Okay, I've said my peace. Hope that helps - and good luck to you.
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setho

Unless you are looking to go into academia I dont see the value of an LLM for you career-wise or from an economic standpoint. I would think with credentials you have described, you really wouldnt have trouble finding a job at most places or even a clerkship somewhere. If you are looking to go into academia, looking at most of my professors, few have LLMs and most just went to top schools and then worked at top firms. I guess my main question is why do you want to go for the LLM?

Unless you are looking to go into academia I dont see the value of an LLM for you career-wise or from an economic standpoint. I would think with credentials you have described, you really wouldnt have trouble finding a job at most places or even a clerkship somewhere. If you are looking to go into academia, looking at most of my professors, few have LLMs and most just went to top schools and then worked at top firms. I guess my main question is why do you want to go for the LLM?
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rbw05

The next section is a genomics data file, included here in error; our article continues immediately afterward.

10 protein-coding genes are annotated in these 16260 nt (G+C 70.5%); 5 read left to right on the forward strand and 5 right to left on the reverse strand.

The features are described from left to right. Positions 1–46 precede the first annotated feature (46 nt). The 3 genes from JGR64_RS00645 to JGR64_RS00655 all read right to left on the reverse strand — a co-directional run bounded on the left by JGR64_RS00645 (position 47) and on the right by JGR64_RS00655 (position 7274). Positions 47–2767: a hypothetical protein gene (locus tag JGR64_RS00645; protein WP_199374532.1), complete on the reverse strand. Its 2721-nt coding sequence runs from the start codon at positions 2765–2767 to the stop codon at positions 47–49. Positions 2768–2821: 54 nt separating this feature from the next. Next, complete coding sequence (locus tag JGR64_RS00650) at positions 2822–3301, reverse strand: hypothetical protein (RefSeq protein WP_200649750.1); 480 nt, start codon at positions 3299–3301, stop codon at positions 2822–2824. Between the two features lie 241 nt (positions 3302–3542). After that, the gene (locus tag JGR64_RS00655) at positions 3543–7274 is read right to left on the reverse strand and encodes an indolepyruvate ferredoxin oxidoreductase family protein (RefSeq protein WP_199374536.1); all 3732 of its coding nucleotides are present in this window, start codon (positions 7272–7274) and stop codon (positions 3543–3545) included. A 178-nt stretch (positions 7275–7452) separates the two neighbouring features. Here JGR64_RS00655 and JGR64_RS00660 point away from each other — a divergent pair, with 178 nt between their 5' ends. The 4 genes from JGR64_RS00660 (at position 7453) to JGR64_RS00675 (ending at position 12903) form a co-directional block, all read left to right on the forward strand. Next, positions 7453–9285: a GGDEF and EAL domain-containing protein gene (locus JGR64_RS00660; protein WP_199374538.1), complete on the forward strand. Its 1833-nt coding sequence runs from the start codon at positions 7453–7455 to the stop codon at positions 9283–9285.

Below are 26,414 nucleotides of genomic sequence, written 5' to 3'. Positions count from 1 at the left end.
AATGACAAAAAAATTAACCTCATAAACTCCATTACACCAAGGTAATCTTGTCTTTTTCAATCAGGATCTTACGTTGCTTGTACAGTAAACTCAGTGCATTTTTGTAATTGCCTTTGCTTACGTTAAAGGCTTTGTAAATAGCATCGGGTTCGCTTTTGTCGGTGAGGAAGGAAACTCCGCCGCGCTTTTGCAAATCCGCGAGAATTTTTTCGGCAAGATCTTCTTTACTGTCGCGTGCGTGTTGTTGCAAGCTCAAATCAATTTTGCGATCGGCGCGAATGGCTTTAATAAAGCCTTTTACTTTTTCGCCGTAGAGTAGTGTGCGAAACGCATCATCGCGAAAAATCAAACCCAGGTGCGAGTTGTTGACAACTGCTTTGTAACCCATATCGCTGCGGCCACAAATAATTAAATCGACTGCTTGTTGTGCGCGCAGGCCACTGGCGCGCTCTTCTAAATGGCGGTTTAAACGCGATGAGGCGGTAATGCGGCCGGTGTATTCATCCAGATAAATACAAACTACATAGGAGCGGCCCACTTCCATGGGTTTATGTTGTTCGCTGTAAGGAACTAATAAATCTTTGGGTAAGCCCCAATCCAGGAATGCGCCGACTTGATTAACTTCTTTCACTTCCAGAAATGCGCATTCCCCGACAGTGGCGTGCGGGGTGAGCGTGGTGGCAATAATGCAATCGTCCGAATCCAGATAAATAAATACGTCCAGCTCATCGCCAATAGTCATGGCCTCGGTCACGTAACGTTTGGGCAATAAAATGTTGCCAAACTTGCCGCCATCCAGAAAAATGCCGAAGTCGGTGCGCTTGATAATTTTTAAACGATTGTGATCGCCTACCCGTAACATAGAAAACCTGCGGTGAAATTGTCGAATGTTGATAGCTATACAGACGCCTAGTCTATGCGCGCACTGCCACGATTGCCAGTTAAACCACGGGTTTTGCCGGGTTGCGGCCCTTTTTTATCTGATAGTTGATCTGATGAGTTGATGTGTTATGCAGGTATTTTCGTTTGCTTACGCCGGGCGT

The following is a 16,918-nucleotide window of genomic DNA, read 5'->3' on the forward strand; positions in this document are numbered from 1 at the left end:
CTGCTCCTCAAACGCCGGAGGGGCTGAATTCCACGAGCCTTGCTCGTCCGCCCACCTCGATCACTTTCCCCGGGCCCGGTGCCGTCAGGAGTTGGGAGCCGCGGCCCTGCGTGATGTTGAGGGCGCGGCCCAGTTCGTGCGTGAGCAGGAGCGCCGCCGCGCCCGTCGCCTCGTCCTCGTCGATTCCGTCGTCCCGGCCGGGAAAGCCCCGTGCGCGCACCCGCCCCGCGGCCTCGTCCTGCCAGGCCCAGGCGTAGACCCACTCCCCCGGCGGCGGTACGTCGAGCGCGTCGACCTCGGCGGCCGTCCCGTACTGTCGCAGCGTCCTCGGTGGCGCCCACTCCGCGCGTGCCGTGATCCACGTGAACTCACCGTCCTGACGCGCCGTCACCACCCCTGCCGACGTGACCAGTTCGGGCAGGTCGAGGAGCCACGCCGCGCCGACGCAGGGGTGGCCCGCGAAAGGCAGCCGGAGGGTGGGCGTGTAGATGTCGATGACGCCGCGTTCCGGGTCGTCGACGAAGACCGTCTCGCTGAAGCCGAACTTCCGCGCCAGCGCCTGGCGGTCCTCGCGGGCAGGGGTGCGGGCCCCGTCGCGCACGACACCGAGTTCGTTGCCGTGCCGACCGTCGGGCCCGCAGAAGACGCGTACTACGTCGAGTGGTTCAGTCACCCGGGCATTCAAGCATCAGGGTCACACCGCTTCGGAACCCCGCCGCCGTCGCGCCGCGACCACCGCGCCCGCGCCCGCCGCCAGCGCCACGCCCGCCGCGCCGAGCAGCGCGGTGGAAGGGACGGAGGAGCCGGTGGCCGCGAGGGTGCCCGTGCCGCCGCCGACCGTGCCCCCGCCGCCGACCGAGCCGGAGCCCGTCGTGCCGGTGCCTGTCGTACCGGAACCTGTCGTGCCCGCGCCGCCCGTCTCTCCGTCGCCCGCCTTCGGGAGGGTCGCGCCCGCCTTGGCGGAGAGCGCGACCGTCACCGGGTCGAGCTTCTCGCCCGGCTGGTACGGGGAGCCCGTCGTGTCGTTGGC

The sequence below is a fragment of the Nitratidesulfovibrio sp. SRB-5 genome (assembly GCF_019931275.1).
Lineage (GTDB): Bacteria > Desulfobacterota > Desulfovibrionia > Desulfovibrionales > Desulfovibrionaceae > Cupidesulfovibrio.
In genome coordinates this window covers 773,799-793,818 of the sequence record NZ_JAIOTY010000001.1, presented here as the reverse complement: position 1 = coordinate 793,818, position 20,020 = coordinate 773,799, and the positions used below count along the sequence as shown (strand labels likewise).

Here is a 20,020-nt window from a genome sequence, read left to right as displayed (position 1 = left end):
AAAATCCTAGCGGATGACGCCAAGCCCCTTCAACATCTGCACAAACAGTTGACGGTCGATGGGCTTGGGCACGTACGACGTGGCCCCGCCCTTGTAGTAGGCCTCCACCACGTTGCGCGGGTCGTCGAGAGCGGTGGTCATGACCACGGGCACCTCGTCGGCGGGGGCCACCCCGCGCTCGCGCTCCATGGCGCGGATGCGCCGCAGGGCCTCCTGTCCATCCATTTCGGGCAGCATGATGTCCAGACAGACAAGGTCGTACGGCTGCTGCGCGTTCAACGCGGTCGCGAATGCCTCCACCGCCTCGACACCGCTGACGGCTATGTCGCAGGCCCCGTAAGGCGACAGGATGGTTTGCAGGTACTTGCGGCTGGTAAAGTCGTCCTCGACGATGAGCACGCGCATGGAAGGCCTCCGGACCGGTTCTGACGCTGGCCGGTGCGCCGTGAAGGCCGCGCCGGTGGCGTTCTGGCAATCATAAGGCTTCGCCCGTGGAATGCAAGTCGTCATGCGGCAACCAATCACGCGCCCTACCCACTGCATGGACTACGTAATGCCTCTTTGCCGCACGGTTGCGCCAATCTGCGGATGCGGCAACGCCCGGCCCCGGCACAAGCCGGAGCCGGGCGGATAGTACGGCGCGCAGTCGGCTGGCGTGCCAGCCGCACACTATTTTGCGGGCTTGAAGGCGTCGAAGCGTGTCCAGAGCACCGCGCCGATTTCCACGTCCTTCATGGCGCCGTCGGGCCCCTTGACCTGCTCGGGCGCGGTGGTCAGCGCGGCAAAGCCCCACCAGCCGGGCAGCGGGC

Well, my overall goal is to have the option to teach law in the future. Like you said, very few of your professors have LLM's, but they also went to elite institutions. After speaking with some of the professors on the hiring committee at my school, there is a definate need to "launder" my degree through an ivy. While my school is top 50, if you look at the the schools with placements in law teaching, we aren't on there. There are clearly a few schools that seem to feed the academic circles, and my belief is that to be a strong candidate, I need to have a degree from somewhere else. Even with these credentials, the opportunities at firm jobs in the region that I will be moving following law school (the Northeast), are almost non-existant for a graduate of the region in which I attend school (Southeast). At the very least, I see this as a foot into the regional door. Also, my reasons are personal as well. I have been a product of public school education my entire life -- elementary through lawschool -- and I have always held the belief that I can compete at the highest levels if given the opportunity. While this may not be the best justification to spend 60k for a year, it certainly isn't the worst. I'm sure that most will agree that no matter what, a Harvard degree is not going to hurt. Lastly, I will likely be forced to move to either New York or Boston, as my fiance will be pursuing her post-doctorate work at one of these institutions. With my career goals, I figure my time is better spent at Columbia or Harvard than working as a public defender (which is still probably ultra competitive for a Southeastern boy). I have also considered applying for some of the teaching fellowships, but those scare the crap out of me at this point... maybe things will change by the time I apply. What does everyone think?